A hot water extract of the plant, known as Anvirzel™, has been developed as a potential treatment for cancer, AIDS, and congestive heart failure. It consists of a mixture of oleandrin and the glycone oleandrigenin. Experiments suggest that a combination of Anvirzel and cisplatin may be more effective than cisplatin monotherapy . In an earlier study, Anvirzel appeared safe in humans when injected intramuscularly, although adverse effects such as injection site pain, fatigue, and other GI symptoms were reported.

Anvirzel™ is not an approved cancer treatment in the United States. Until more data regarding its efficacy and toxicity are available, this product should not be used outside of clinical trials.

Anvirzel may be a modern version of a medicinal extract of oleander that goes back to the dawn of history.

Historical records prove that Oleander plant has healing powers; thus it was highly regarded by the Mesopotamians in the 15th century B.C. During the age of the Babylonians up to the Romans it was used as a relieved for hangovers. To the Arabs it has better worth since the plant was used for cancer medication in the 8th century A.D.

OTOH, the Romans also used it to commit suicide.

I looked up the entry at Wiki ... and I think I’ll pass on this one. There may be too much risk in a cure made from just a little bit of deadly poison.


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Posted by Drew458   United States  on 08/17/2020 at 01:06 PM   
Filed Under: • pandemic and epidemic diseases •  
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calendar   Monday - August 10, 2020

Gohmert (R-TX) Much Improved

About 9 days ago, Texas Rep Louie Gohmert released the news that he had a ‘rona. And he’d been wearing a mask.

He got on HCQ, with the zinc, with the zithromycin antibiotic, with the B, C, D vitamins. And he got at least one nebulizer treatment, with a steroid (probably budesonide).

And he’s hella better. In just a couple days.

Here he is, talking about it in detail, along with some other things. Like the “Resistance” to HCQ +Zn, because OrangeManBad. And because Big Profit for Big Pharma.

“It’s a legitimate real virus that needs to be taken seriously ... that’s killing people ... I don’t think we can rely very well on the numbers that we’re getting, but no question, it’s legitimate ... “

Gosh, I wish he was my rep. This guy says a lot of the things I say.

Of course, this is yet another of those “merely anecdotal” situations.

I personally believe that a shotgun approach is the key to this damn virus. If each piece can take a nibble out of it, enough pieces might chew up the whole thing.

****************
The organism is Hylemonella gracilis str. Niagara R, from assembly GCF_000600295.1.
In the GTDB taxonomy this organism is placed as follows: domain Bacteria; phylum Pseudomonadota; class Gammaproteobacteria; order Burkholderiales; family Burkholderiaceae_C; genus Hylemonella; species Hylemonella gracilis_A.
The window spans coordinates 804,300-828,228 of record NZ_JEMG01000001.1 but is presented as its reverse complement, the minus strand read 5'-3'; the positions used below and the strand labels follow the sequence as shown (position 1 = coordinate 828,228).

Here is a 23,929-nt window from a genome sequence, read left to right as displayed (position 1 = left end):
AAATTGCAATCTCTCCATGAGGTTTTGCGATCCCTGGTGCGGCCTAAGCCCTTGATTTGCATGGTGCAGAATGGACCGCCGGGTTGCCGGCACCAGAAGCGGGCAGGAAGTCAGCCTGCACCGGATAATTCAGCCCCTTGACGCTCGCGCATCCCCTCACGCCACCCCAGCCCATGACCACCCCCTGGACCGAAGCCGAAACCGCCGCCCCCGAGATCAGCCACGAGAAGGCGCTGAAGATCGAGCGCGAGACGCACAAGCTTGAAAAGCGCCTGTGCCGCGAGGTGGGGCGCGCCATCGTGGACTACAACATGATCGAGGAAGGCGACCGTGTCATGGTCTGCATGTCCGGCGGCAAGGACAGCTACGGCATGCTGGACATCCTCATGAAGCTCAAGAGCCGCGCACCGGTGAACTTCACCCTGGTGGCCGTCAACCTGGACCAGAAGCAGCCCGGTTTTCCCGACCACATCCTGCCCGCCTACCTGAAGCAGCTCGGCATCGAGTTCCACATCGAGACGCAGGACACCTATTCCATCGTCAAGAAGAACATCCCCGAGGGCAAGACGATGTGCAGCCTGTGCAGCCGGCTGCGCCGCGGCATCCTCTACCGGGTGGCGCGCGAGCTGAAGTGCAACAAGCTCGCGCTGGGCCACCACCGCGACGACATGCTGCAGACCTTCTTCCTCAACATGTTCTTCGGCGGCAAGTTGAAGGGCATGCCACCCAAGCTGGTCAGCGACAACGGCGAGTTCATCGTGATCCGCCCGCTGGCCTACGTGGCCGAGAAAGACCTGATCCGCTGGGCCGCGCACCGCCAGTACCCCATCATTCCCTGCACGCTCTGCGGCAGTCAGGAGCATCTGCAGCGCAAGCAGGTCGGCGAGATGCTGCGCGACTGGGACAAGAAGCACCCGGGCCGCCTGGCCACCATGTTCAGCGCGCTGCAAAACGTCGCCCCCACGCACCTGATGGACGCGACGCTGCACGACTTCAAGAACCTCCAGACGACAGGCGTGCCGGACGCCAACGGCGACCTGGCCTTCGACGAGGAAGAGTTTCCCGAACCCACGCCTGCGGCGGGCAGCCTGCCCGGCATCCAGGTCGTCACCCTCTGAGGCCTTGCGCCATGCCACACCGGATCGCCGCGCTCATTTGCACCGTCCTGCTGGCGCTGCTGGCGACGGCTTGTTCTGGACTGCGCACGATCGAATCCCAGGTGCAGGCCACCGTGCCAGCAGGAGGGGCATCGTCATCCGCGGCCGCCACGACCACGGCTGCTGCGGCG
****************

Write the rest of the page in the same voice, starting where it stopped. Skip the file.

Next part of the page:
Know what I’d like to see? An honest trial to test which nebulizer treatment works best. Hydrogen peroxide, budesonide, heparin, or others. All seem to work to some extent. Which one works the best, or the fastest? 


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Posted by Drew458   United States  on 08/10/2020 at 12:40 PM   
Filed Under: • pandemic and epidemic diseases •  
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calendar   Monday - August 03, 2020

Kung Flu Messing With The Arctic Countries

Hey, I’m trying. But other than the ‘rona, their isn’t much on the news except rioters, kneelers, and BLM extortionists.

So I’ll touch on this lightly, but you can follow the links or search up as much as you want to read. Maybe I can work a Lead Zep pun in here ...


News from the land of the ice and snow
From the midnight sun where the COVID flows

Once around the top of the world, ‘rona ‘rona everywhere ...

•  Murmansk region counts more Covid-19 cases than neighboring Norway or Finland 1 in 75 people there are infected. Hospital conditions are ... totally soviet.


    • Speaking of Soviet conditions ... The new nickle refinery in Monchegorsk dumped such a toxic cloud the other day that the trees are dying. Agent Orange is part of the refining practice? Smog was thick with sulfur dioxide and heavy metals.


•   Iceland going back into lockdown “Iceland on Thursday reinstated restrictions on public gatherings after finding at least two new infection clusters”


•  Greenland doing pretty well so far. Yeah, well, sure. The giant island is mostly covered with glacier, hardly anybody lives there, and they’re just now getting around to re-opening. And there are no cruise ships coming, or much tourism. Interestingly, Greenland is so remote and so sparsely populated that COVID tests have to be flown out to Denmark for processing.


•  Is It The Eskimo’s Turn Now? New mine worker at Baffin Island west of Greenland, shows up with COVID. Here we go! This is the first case in that whole gigantic nearly empty frozen province of northern Canada. The indigenous residents have their own version of lockdown: none of them are working at the mine or coming anywhere near it. The whole place is staffed by “foreigners” right now.


•  Pretty quiet in Nome. Except ... No tourism, not much fishing going on up over in Nome Alaska. However, the COVID is there (465 cases in Alaska) and it’s lurking ... literally by the shipload:

American Seafoods Company is reporting that additional crew members of the American Triumph tested positive for COVID-19 in Unalaska. American Seafoods tested and screened the 119-person crew after six reported COVID-19 symptoms and tested positive. In total, there are 79 newly positive crew members.

We are relocating the crew to Anchorage to isolate and quarantine. American Seafoods will support the crew members however we can, providing quarantine facilities, daily meals, and accessible onsite medical care. We will sanitize the vessel during this time.

Three of American Seafood’s ships have been infected so far, regardless of quarantining, hygiene, or cleaning. Maybe they should put masks on the fish or something.


•  Speaking of shiploads ... Meanwhile back in Norway, the really big news from Way Up North Today: Hurtigruten cruise ship parked after onboard outbreak